“It’s never too early to start saving.” You’ve probably heard a million people tell you that in the context of retirement — but what about saving money for kids?
We all worry about what will happen to the children in our lives as we get older. But one way to make sure you can rest easy is to put money aside for those kids to help them build a financial future. Unfortunately, knowing where or how to start saving for children doesn’t come second nature to all of us.
The good news is that there are loads of incredible and flexible savings tools and investment vehicles out there that can help you save money and assets for the kids you love.
It’s important to note that saving and investing are different — and they are useful strategies for different purposes. Saving is going to be helpful for creating an emergency fund, while investing is better for building wealth long-term.
This guide will explain why you should save money for kids, when you should start saving, and the best ways to save and invest for kids.
Before we talk about the best ways to save money for kids, let’s slow down and talk about how saving actually works.
In its most basic form, saving is the simple act of putting away money for the future. You could be saving for a future expense or need or simply squirreling away for a rainy day.
Regardless of why you’re choosing to save, saving money can be a short-term or long-term practice.
Savers will normally deposit money into a low-risk bank account that can be accessed for use almost immediately if the cash is ever needed.
There is a range of savings account options that let savers earn a bit from their money by offering an annual percentage yield (APY), which is the yearly interest rate you make off of your savings. As a point of reference, the average savings account APY is currently 0.06%.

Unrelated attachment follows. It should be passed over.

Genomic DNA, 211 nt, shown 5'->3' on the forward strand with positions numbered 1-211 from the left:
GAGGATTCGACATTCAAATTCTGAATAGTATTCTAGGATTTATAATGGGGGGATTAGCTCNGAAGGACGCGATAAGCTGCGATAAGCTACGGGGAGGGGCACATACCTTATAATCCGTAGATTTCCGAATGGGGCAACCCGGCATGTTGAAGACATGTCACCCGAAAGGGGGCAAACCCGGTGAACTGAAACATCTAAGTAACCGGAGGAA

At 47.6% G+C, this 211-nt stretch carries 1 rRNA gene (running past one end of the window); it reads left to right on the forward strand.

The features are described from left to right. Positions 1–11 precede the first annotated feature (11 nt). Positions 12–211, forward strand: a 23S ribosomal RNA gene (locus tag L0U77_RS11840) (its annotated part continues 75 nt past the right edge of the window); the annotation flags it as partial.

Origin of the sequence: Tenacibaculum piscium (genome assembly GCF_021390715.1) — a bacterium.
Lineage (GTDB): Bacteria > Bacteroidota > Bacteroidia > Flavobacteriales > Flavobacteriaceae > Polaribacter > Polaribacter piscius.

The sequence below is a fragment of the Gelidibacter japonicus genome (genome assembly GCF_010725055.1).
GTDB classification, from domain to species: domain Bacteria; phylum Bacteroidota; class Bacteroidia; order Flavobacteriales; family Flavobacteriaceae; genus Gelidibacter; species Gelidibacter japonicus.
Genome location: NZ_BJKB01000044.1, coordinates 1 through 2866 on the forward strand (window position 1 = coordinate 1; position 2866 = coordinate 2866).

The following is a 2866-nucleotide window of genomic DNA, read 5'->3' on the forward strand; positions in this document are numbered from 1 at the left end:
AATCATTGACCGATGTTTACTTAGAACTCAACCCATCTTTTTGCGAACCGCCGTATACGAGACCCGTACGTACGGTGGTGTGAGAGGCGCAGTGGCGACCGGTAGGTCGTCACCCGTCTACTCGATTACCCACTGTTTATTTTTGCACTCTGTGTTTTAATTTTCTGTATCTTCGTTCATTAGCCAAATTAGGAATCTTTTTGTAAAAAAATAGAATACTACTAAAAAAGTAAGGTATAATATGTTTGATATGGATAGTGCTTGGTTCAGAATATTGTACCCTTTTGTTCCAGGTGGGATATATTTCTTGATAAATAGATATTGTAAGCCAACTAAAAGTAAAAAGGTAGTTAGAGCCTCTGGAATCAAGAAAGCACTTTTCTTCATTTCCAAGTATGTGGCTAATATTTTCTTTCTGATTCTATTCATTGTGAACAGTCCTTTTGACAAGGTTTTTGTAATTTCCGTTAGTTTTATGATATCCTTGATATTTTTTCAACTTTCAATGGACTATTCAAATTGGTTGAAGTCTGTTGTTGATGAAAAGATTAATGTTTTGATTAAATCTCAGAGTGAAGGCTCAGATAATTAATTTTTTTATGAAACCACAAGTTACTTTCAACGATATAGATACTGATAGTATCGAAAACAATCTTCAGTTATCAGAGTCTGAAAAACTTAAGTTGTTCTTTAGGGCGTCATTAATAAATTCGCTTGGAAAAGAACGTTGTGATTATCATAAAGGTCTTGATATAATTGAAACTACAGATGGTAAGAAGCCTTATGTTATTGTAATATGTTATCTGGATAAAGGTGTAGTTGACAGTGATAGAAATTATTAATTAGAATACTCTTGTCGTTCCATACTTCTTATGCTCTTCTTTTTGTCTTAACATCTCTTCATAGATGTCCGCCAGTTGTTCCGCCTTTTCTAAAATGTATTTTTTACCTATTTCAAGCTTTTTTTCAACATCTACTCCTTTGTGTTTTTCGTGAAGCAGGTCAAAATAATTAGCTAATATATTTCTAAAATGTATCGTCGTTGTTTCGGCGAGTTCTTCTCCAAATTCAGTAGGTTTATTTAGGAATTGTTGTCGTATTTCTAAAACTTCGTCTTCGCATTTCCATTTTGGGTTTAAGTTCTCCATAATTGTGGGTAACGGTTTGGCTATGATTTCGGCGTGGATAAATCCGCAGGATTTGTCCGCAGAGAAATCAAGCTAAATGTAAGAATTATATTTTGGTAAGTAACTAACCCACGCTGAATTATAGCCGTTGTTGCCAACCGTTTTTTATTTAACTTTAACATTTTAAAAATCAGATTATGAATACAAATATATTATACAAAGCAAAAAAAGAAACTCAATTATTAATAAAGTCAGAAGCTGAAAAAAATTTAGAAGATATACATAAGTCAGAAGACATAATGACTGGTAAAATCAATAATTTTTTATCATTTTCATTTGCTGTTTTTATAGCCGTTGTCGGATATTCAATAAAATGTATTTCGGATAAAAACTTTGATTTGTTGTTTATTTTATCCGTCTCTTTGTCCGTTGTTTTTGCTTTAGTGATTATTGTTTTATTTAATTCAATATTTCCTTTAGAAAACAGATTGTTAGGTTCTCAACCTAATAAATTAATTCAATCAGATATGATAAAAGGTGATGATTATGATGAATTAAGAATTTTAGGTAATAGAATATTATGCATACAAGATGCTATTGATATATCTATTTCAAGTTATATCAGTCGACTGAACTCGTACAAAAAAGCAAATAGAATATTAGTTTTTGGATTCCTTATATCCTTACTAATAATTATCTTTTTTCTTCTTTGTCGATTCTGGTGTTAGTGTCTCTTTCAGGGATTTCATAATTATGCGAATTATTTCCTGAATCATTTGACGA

There are plenty of high-yield savings account products that offer an APY above that national average. But these account types tend to come with rules on meeting monthly balance requirements or leaving your cash untouched for a certain amount of time, and so these are really medium or long-term savings solutions.
Regardless of how or why you decide to save, establishing a savings account can be a life-saver in the future.
25% of Americans have no emergency savings. That means a quarter of families aren’t going to have any funds to fall back on if a car breaks down or somebody loses a job.
And there are a range of benefits for both yourself and the children in your life that go hand-in-hand with putting money in a savings account:
But most savings accounts are pretty liquid, which means that you can get your money as soon as you need it — that makes it a lot easier to get work done immediately if the boiler breaks down.
That being said, you’ve got to look out for Regulation D violation fees. Regulation D is a federal law that basically says you can’t make more than six transactions out of a savings account in a single month without paying a fee.
It’s also important to note that the money you place in savings accounts is protected by the Federal Deposit Insurance Corporation (FDIC). The FDIC guarantees the money in your savings account up to $250,000. That means if something happens to your bank, you’ll still get your savings back.
Saving is pretty easy to do. There’s not much of an upfront cost or any tricky learning curves.